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Lockheed Martin invests in Xona’s commercial navigation constellation

August 9, 2022  - By

Xona Space Systems, a company developing navigation technologies from low-Earth orbit (LEO), has received investment backing from numerous companies, including Lockheed Martin. Its latest financing round was oversubscribed, bringing the start-up’s total funding to more than $25 million.

Xona is developing a high-performance commercial satellite navigation network, named Pulsar. Pulsar is a LEO system designed to provide resilient and trusted centimeter-level position anywhere on the globe.

Within the past year, Xona more than doubled its number of full-time employees, launched its first orbital mission, and signed agreements with major players across the GPS/GNSS ecosystem such as Hexagon | NovAtel and Spirent Federal.

Image: Xona Space Systems

Image: Xona Space Systems

The funding round was led by First Spark Ventures, who is joined by numerous new investors including Lockheed Martin Ventures, SRI Ventures (of SRI International), Velvet Sea Ventures, Gaingels, Airstream Venture Partners and Space VC. Existing investors also continue to show firm conviction in Xona’s accomplishments and market opportunity with participation from Seraphim Space, Toyota Ventures, 1517 Fund, MaC Venture Capital and Stellar Ventures.

The new capital will accelerate development of Pulsar through several critical design milestones by expanding the team and building out Xona’s new R&D and manufacturing facility in Burlingame, California. This will enable more rapid design cycles and prepare for production.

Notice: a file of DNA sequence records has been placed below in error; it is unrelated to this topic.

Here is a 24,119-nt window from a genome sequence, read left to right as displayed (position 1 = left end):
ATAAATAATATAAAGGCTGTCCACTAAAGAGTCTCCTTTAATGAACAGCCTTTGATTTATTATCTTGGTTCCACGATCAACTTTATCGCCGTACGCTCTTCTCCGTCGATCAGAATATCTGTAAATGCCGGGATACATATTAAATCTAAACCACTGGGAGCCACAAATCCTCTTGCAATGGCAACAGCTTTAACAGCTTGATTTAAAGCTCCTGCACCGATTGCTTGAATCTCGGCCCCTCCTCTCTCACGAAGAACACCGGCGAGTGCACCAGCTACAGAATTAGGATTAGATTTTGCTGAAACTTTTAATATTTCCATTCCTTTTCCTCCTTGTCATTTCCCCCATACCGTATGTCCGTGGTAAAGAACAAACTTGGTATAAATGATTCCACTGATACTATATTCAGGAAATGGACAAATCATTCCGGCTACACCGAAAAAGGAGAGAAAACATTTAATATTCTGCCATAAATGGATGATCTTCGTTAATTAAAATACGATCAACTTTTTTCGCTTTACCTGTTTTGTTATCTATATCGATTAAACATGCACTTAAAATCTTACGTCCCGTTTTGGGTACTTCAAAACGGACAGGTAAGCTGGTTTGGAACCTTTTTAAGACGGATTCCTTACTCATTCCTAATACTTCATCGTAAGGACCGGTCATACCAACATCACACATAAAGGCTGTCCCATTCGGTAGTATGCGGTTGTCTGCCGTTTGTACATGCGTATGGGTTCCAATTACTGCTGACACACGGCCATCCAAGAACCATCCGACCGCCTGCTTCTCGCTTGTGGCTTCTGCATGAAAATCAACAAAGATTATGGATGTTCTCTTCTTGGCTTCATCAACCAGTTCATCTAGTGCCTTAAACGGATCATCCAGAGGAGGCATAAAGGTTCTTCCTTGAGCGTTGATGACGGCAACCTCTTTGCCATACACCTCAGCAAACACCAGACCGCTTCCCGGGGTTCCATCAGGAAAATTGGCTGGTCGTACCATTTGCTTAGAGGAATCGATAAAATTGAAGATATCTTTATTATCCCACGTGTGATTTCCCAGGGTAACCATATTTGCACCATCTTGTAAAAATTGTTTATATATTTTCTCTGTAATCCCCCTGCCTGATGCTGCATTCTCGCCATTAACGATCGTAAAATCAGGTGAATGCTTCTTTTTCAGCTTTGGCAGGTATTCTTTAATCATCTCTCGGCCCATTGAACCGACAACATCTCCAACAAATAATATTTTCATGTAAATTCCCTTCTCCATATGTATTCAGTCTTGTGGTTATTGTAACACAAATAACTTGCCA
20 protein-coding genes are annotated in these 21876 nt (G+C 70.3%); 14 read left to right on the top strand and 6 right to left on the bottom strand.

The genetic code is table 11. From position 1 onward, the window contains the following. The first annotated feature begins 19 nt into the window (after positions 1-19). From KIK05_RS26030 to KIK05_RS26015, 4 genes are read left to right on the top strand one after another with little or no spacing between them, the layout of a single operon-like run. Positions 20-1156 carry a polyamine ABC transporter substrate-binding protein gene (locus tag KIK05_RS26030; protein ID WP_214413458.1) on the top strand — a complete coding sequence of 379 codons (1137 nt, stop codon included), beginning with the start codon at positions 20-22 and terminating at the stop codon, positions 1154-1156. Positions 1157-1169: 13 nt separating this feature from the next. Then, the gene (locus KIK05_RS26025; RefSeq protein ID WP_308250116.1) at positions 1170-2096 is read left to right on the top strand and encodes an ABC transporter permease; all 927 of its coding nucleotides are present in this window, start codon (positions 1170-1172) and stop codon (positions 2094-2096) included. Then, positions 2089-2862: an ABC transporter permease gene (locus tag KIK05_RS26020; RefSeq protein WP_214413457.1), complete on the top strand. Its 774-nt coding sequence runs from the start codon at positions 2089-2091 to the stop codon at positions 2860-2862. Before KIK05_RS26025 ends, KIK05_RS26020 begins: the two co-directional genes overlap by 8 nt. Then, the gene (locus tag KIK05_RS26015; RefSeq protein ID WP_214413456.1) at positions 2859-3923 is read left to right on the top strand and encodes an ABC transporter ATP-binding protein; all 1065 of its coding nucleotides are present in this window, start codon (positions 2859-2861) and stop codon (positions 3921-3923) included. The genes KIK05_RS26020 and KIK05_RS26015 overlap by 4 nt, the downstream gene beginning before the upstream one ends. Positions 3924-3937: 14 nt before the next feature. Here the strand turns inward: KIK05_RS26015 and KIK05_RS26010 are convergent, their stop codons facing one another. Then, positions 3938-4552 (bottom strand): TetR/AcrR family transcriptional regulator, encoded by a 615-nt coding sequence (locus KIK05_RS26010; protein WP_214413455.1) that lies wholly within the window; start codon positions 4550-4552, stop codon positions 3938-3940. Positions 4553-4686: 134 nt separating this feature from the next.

Xona’s first demonstration mission, Huginn, was successfully launched in May, and its second mission, Muninn, is planned to launch in 2023.

Xona Engineer Nick Manglaviti setting up hardware-in-the-loop testing at Xona’s R&D lab in San Mateo, California. (Photo: Xona Space Systems)

Xona Engineer Nick Manglaviti setting up hardware-in-the-loop testing at Xona’s R&D lab in San Mateo, California. (Photo: Xona Space Systems)

“Xona’s approach to GNSS is poised to enable a whole new class of robust and reliable solutions in everything from automotive to drones,” said Manish Kothari, managing director of First Spark. “This is a technically challenging problem — a problem the Xona team is uniquely qualified and experienced to address. We are very excited to be part of this journey with them.”

Xona’s core mission is to enable modern technology to operate safely in any environment, anywhere on Earth. To achieve this in industries such as automotive autonomy, drones and aerial mobility, precise knowledge of location and time is critical, and it must be robust against sources of potential interference or degradation. This is driving a need for global infrastructure that can support the demands of these applications as they continue to expand in both capability and geography.

“The massive domain expertise of our supporters in everything from scaling global companies to deep technical knowledge of GNSS is both a validation of our team’s capabilities and a catalyst that has been instrumental in our growth and speed,” said Xona CEO Brian Manning.

“As customer needs evolve, Lockheed Martin Ventures continues to work with companies we believe are on the forefront of emerging technology and that support increasingly resilient, hybrid systems,” said Chris Moran, vice president and general manager of Lockheed Martin Ventures. “We invested in Xona so they can continue to develop and build their commercial system to complement the greater GNSS architecture.”

“The world would look very different today without GPS,” said Xona CTO Tyler Reid. “The ubiquitous robust precision that Pulsar can provide has potential to make the same level of global impact, not only in present and emerging markets, but we believe this global high precision can also enable entirely new devices and apps that we haven’t even thought of yet.”

About the Author:


Senior Editor Tracy Cozzens joined GPS World magazine in 2006. She also is editor of GPS World’s newsletters and the sister website Geospatial Solutions. She has worked in government, for non-profits, and in corporate communications, editing a variety of publications for audiences ranging from federal government contractors to teachers.

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